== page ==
Window functions:
Message functions:
SendInput() ( might be easier to implement than SendMessage().

But, wouldn't it be easier to customize the installation packages and then just run them in unattended mode? I usually find that, using Orca (, many of a .MSI's properties are obvious, or can be learned from the publisher's site or sites like; then I can create a transform for the MSI and just run msiexec.exe with the "/qb" switch to run it unattended.

Author Comment

ID: 35164966
hey thanks Tgerbert

That looks very interesting and will save a ton of work? Does something similar exist for .EXE setup files?


LVL 33

Expert Comment

by:Todd Gerbert
ID: 35165360
Well, MSI's are a specific type of database, and as such conform to a set of well-defined rules so they're behavior is very predicatable & controllable.

EXE installers, on the other hand, are really just programs and free to act however they want - so they can sometimes be problematic.

Really, it's up to the vendor, but typically an EXE installer is just a self-executing compressed archive from which you can extract an MSI; or will accept a "silent" or "unattended" command line parameter.  Rarely (if ever) have I seen an EXE installer that didn't fit into one of these two categories.

In either case, consulting the publishers documentation is the best place to start - almost every big player out there will give you the information & tools you need to customize the installation of their product.  Failing that, I go - sometimes an installer will have configurable parameters that aren't documented, but you may find there.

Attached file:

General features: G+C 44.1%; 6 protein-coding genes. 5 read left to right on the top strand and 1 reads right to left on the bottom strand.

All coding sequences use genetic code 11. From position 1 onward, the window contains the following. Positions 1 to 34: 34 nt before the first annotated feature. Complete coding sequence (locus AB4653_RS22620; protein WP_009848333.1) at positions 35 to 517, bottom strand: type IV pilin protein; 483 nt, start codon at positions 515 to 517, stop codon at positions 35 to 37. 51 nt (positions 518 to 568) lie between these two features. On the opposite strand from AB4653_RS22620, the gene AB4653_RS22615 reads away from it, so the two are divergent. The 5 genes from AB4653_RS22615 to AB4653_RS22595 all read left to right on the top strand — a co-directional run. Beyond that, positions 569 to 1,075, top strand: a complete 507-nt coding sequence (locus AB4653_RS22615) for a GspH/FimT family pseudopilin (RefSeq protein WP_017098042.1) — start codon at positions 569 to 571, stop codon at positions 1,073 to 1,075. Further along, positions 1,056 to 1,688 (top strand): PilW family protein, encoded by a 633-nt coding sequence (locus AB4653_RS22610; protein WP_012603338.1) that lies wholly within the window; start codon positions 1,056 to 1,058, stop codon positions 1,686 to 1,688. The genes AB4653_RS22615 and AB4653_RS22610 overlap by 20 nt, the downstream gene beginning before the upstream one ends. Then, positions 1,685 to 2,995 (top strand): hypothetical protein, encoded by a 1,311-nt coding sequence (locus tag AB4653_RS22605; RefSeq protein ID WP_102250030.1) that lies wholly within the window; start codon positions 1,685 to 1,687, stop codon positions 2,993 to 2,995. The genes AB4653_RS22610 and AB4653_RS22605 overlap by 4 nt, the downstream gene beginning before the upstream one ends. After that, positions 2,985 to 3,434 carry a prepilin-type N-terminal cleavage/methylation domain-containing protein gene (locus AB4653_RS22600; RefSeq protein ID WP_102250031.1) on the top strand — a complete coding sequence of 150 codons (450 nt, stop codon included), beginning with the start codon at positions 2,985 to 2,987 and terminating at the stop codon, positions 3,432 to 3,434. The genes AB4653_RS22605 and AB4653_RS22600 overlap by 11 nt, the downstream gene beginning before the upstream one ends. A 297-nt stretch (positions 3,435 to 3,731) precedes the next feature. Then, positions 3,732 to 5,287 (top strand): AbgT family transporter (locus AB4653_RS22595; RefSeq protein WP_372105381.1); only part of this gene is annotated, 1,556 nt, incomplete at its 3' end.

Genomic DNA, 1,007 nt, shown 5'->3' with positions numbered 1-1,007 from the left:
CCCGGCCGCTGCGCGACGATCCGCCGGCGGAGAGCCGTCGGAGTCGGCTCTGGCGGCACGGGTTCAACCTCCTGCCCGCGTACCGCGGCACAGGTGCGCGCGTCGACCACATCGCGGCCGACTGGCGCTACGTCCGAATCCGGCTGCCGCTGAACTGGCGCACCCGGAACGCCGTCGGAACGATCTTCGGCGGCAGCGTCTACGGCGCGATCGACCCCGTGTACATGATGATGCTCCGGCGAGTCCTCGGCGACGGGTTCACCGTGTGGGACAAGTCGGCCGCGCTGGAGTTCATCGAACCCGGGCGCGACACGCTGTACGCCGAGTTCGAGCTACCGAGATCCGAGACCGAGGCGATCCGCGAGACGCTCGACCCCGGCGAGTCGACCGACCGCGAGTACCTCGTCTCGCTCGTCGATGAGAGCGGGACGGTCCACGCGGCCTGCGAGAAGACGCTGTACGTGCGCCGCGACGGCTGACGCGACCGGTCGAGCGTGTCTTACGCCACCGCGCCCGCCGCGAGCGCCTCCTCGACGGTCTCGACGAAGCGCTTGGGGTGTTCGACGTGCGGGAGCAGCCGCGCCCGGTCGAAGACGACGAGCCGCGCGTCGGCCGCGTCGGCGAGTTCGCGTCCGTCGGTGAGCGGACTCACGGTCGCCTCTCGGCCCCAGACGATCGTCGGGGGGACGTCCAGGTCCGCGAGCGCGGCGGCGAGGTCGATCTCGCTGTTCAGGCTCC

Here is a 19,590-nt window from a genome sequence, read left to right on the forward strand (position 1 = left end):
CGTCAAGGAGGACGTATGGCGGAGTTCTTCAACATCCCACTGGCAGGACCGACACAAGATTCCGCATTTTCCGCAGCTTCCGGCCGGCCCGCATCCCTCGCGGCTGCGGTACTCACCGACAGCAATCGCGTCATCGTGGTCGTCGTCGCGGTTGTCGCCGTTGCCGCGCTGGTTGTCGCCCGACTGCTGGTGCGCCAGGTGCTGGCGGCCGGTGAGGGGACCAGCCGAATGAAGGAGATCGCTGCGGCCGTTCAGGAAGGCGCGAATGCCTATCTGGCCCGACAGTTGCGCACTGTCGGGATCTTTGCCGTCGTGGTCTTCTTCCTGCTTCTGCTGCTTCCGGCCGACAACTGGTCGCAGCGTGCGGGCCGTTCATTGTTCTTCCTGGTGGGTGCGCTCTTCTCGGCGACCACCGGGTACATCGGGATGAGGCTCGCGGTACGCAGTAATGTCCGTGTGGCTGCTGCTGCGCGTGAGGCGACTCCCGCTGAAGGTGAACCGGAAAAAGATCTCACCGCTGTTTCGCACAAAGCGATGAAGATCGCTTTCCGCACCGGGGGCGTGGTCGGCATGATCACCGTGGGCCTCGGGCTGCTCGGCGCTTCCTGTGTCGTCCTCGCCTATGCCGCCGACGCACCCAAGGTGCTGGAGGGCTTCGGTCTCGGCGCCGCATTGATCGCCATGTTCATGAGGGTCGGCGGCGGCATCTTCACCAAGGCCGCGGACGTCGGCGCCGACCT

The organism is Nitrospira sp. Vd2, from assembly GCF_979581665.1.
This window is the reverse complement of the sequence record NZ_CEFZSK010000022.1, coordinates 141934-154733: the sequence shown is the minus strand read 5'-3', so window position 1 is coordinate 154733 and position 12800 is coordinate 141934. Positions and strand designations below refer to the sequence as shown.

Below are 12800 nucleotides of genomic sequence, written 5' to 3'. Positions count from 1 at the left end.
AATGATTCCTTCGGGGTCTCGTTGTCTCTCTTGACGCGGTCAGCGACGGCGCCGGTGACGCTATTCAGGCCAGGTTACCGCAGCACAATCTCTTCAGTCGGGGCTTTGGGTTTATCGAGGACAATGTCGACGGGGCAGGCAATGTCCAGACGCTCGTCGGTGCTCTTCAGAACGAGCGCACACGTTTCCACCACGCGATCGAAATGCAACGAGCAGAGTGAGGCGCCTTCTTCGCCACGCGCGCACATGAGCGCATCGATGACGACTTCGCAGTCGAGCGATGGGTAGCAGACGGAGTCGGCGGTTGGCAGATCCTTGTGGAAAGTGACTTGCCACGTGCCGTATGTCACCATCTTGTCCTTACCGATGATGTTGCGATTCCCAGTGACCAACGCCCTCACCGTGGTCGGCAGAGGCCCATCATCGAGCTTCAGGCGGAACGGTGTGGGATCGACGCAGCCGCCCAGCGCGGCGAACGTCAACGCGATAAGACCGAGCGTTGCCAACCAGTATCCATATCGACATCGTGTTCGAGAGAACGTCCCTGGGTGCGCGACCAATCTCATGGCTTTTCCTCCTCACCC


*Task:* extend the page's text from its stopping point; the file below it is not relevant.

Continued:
LVL 11

Expert Comment

ID: 35165641
I would recommend you to write a custom action dll and use a transform to link that to the existing MSI application. So in the custom action you could handle the way you want to handle.

Let us know if you need more info.

Author Comment

ID: 35166295
Hi DeepuAbrahamK
Thanks for the input. can you tell me what a transform is? Is this the same thing as a mofified MSI generated by ORCA or a similar program?
I think i need to investigate tgbert's above comments because i need a solution that will work with Exe's and MSI's
Thanks for the input
LVL 33

Accepted Solution

Todd Gerbert earned 500 total points
ID: 35166557
A transform is a file that describes temporary changes to an MSI.  e.g. I get an MSI, it has a property called TARGET with a value of C:\TheProgram - but I want it installed in C:\SomeOtherFolder instead.  Instead of changing the original MSI, I create a transform (using Orca) with the property TARGET="C:\SomeOtherFolder".  When I install the package, I use the command line "msiexec /i theoriginal.msi transforms="mytransform.mst"" and the value of TARGET in the transform will be used instead of what was originally specified in the MSI.  Should all be described in the Orca documentation.

Adding a custom action DLL is probably of no use to you - don't worry about that until you're way further down the road. To be honest, you'll probably never have a need for that (unless you create your own MSI's from scratch, or you happen to run into an extraordinarily odd MSI).